Sorry, Bob, like most artists he has the social skills of a tree sloth. We’ve sold five so far, Hamlet. Lots of money here tonight
and Hamlet said
It isn’t the money
and Curly said
Of course it isn’t. By the way. If you only wanted to paint lips, why did you request a nude model?
and Hamlet said
Because I like looking at naked women.
Kane laughed, cleared his throat, and moved on, mixing with his guests and grabbing another glass of wine from a passing waiter. Curly shook his head, frowning. A young man with blonde hair and a horrible bright pink ascot strolled up. He sipped a martini and considered Nude Sucking Ink, stroking his goatee every few seconds. Finally he said
What lovely energy. A wonderful commentary on the proliferation of sex in the media
and Hamlet said
Actually, the sexual image is meant to represent all primal urges that both feed and are in turn fed by language, hence the pen
and the young man laughed and said
An interesting interpretation
to which Hamlet replied
The true interpretation. I’m the artist.
But the young man only laughed again, as if such an idea had never occurred to him and in fact now seemed absurd since someone had mentioned it. He said
It matters little. Your interpretation is still only one of many. You aren’t God, and even His creations have more than one possible meaning. But since we’re talking about your work and what you think it means, let me ask you this: why the speed lines?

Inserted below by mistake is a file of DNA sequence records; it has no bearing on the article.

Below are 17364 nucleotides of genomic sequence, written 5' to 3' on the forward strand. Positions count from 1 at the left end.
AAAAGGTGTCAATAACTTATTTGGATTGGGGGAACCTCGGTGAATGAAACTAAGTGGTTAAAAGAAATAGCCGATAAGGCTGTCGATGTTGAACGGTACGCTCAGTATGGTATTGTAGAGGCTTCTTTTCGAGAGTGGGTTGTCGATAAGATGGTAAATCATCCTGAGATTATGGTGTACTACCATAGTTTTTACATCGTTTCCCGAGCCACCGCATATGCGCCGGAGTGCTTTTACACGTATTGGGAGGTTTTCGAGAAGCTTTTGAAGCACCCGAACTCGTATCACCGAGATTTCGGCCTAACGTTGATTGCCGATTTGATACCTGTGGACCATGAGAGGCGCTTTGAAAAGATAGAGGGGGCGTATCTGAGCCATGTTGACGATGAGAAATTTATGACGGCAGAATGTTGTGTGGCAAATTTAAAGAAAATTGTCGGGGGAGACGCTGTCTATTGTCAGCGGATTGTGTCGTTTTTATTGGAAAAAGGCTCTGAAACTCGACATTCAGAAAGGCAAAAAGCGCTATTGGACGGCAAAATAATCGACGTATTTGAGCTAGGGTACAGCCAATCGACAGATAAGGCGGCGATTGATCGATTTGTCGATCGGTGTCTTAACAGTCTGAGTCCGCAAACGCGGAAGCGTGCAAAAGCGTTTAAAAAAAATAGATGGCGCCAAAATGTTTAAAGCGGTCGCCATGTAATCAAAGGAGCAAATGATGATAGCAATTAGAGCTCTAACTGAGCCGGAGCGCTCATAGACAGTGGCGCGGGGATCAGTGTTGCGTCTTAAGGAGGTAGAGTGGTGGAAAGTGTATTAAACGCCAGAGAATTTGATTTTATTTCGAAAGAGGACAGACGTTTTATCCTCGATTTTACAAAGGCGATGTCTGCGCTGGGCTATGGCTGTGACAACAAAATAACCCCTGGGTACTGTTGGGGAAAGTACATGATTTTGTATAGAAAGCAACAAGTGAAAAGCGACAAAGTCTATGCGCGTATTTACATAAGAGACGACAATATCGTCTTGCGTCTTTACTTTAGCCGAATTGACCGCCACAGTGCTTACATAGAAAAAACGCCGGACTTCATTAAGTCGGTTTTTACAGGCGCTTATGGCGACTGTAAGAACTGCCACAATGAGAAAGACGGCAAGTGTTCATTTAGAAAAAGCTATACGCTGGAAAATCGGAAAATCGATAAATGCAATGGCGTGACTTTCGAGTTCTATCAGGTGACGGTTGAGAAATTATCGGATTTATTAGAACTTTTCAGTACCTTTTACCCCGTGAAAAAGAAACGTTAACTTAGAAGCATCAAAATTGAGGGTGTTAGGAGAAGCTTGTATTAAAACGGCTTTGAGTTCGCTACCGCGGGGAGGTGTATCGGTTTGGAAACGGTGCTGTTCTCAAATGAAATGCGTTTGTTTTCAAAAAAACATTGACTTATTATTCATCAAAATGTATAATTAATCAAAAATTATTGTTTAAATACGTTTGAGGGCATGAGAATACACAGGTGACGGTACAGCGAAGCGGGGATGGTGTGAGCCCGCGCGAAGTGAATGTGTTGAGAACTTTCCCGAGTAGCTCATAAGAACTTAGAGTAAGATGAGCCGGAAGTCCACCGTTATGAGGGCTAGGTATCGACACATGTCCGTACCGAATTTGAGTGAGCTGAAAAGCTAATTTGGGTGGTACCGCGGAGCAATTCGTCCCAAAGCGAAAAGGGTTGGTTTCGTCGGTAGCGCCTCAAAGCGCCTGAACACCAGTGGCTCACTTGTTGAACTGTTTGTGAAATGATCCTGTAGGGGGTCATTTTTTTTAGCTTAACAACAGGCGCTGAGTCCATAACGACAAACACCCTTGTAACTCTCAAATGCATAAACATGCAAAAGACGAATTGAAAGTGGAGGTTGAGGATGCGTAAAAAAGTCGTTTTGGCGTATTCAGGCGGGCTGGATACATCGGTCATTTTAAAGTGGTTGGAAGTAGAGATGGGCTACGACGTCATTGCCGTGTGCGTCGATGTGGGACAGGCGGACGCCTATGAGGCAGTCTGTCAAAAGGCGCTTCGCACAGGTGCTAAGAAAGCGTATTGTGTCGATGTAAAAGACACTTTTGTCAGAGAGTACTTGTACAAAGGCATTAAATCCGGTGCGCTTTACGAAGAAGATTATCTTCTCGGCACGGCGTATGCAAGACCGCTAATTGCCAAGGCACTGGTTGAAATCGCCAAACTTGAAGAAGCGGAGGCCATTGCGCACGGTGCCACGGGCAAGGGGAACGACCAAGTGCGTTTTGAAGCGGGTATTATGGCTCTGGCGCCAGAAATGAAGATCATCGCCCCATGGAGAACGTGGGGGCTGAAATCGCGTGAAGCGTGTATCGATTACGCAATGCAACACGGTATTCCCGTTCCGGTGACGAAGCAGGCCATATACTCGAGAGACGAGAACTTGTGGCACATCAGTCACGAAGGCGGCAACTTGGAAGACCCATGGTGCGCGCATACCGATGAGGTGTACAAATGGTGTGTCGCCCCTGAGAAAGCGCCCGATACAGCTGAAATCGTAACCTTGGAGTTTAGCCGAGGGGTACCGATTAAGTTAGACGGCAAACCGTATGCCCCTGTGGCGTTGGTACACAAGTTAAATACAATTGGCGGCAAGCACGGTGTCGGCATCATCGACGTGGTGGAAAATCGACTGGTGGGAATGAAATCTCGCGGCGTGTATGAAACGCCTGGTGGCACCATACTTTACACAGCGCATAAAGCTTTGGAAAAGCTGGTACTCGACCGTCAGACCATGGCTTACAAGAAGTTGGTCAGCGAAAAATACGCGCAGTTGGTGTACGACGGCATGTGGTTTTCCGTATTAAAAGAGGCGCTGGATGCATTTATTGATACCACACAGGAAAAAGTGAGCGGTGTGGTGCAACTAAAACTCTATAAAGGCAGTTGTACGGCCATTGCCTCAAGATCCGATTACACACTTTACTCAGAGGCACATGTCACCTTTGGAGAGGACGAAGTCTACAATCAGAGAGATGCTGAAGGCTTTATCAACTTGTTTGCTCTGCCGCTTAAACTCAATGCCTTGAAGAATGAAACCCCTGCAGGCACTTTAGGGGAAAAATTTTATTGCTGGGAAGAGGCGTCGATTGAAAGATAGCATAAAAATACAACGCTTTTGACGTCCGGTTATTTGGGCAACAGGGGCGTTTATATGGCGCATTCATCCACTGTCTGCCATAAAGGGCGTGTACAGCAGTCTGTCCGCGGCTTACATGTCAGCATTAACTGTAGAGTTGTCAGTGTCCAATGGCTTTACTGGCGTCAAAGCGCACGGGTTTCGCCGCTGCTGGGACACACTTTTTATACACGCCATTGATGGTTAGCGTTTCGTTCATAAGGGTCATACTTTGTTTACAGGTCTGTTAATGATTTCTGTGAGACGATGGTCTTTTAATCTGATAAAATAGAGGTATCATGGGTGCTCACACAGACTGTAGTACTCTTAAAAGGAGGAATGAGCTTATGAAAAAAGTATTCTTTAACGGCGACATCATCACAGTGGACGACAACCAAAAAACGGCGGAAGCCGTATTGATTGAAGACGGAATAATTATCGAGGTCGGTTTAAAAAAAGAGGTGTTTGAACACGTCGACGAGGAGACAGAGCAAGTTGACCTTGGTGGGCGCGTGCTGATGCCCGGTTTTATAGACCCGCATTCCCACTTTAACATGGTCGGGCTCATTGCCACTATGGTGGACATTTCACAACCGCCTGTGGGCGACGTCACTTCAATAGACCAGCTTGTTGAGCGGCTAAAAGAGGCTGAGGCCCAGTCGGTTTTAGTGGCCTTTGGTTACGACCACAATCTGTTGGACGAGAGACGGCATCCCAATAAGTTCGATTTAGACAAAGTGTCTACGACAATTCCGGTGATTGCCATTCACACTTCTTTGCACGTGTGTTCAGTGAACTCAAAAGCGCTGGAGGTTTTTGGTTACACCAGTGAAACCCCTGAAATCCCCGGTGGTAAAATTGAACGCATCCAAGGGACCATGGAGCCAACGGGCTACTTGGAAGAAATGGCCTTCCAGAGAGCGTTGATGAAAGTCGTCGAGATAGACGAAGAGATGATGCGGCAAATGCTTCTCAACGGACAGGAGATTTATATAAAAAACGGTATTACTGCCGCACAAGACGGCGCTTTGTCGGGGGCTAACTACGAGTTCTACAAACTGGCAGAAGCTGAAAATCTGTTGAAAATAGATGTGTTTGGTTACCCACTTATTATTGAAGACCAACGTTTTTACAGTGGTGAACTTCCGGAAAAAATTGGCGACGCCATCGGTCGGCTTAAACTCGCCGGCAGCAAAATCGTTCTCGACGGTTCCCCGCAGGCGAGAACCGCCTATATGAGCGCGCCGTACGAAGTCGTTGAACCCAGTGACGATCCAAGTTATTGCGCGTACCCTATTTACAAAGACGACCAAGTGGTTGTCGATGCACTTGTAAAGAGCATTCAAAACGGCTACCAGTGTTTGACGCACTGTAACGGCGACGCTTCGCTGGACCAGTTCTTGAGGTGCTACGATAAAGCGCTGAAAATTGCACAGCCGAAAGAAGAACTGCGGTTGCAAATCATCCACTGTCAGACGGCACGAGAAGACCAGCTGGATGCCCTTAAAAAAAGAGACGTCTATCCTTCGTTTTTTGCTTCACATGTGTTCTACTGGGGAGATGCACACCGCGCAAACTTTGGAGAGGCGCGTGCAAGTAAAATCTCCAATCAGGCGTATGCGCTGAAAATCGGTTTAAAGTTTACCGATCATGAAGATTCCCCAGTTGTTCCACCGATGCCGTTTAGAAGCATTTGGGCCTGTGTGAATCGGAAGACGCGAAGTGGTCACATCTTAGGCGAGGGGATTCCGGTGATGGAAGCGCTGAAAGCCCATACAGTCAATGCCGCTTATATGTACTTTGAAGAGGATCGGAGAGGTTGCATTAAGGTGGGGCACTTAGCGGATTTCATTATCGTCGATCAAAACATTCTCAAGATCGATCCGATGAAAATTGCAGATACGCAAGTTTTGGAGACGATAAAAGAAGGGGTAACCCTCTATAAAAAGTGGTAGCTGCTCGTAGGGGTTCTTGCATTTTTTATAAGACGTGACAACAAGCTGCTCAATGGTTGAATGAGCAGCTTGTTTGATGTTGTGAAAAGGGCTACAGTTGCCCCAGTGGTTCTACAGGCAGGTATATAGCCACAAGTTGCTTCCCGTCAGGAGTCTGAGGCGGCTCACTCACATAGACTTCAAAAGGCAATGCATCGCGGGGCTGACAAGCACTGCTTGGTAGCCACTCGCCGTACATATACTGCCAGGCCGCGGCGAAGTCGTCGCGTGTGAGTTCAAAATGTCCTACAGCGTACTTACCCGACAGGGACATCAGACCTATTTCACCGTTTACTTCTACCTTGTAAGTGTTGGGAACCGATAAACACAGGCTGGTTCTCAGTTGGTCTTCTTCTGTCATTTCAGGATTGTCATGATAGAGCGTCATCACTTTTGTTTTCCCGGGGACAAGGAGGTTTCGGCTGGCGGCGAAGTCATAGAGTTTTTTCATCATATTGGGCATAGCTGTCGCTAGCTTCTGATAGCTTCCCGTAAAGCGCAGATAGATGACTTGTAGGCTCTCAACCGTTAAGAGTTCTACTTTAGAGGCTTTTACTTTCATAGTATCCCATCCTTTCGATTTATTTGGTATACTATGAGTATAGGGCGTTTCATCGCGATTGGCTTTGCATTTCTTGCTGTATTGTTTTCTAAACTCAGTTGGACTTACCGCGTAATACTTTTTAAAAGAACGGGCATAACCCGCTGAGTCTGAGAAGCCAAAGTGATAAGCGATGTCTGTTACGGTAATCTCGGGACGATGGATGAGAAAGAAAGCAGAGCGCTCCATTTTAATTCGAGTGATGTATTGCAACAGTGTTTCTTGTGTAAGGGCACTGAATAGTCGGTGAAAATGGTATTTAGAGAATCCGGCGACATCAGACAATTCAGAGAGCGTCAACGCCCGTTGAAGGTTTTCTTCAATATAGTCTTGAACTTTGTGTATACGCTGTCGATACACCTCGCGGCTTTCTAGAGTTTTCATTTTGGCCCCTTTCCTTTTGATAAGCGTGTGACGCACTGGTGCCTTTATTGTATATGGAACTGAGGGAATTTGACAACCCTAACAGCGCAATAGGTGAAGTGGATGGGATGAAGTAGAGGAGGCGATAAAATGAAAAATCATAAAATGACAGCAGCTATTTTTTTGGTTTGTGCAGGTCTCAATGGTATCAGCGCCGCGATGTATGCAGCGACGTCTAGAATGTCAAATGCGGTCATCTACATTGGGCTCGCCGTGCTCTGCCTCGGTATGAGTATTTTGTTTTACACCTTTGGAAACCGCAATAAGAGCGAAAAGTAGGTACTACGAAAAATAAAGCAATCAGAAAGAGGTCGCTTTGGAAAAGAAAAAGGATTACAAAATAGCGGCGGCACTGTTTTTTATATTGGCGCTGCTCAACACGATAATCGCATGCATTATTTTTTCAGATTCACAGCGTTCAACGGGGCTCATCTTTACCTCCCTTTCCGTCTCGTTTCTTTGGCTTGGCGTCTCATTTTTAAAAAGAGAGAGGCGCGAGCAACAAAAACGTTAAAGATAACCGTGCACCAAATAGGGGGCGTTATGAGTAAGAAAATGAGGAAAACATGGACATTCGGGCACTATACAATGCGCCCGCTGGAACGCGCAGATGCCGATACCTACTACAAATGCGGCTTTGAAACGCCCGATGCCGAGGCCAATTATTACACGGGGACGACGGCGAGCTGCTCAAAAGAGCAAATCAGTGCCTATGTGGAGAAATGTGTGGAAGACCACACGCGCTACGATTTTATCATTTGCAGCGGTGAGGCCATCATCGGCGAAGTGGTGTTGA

and Hamlet said
They aren’t speed lines. Their elusiveness represents my denial of all form. It shows my individual vision
but the young man said
Ah, but denial of form is also a form. While you use this method, many others have also denied form, meaning that no form is still form, a school in fact. The only true way to deny form is not to paint, and millions of people do that. It’s so cliché
to which Hamlet replied
You’re an asshole
and the young man walked away. Curly cringed and said
Very nice, Hamlet. You’re alienating the buyers
but Hamlet said
I don’t give a damn if they buy. I’m here to make a statement
and Curly said
Me too. A bank statement. A financial statement. But I don’t get any percentage if you don’t sell. So, as a personal favor to me, try to keep your righteous indignation under control long enough to make some fucking money
and he walked away, mumbling. Hamlet shrugged. He decided to stand in a corner, away from the idiots on the floor. Some sort of crappy music was playing over the PA, possibly Michael Bolton. He hated Michael Bolton.
Curly was running back and forth between guests, alternately fawning over them and the paintings. He would run to someone, throw an arm around him or her, gesture at one painting or another, run to another guest. At a distance it looked like a mating ritual. Hamlet wondered what a zoologist would make of Curly’s particular species. He was saying
Now over here is a really interesting piece
sounding, to Hamlet, like used car salesman. Come on down to Crazy Ham’s. Everything must go. A tall man with a comically large cowboy hat strolled over to Hamlet and leaned against the wall. Hamlet said
Say, aren’t you Toby Keith?
The man laughed and said
No, he’s got more hair and better looks. Me, I own some hotels downtown
and Hamlet thought
I hope you’re an art lover, mister
but the man said
No, but I get a lot of the artsy crowd. They bitch about the paintins in the rooms, so I cruise these shows looking for somethin good but cheap.
Hamlet puffed out his chest and sneered, saying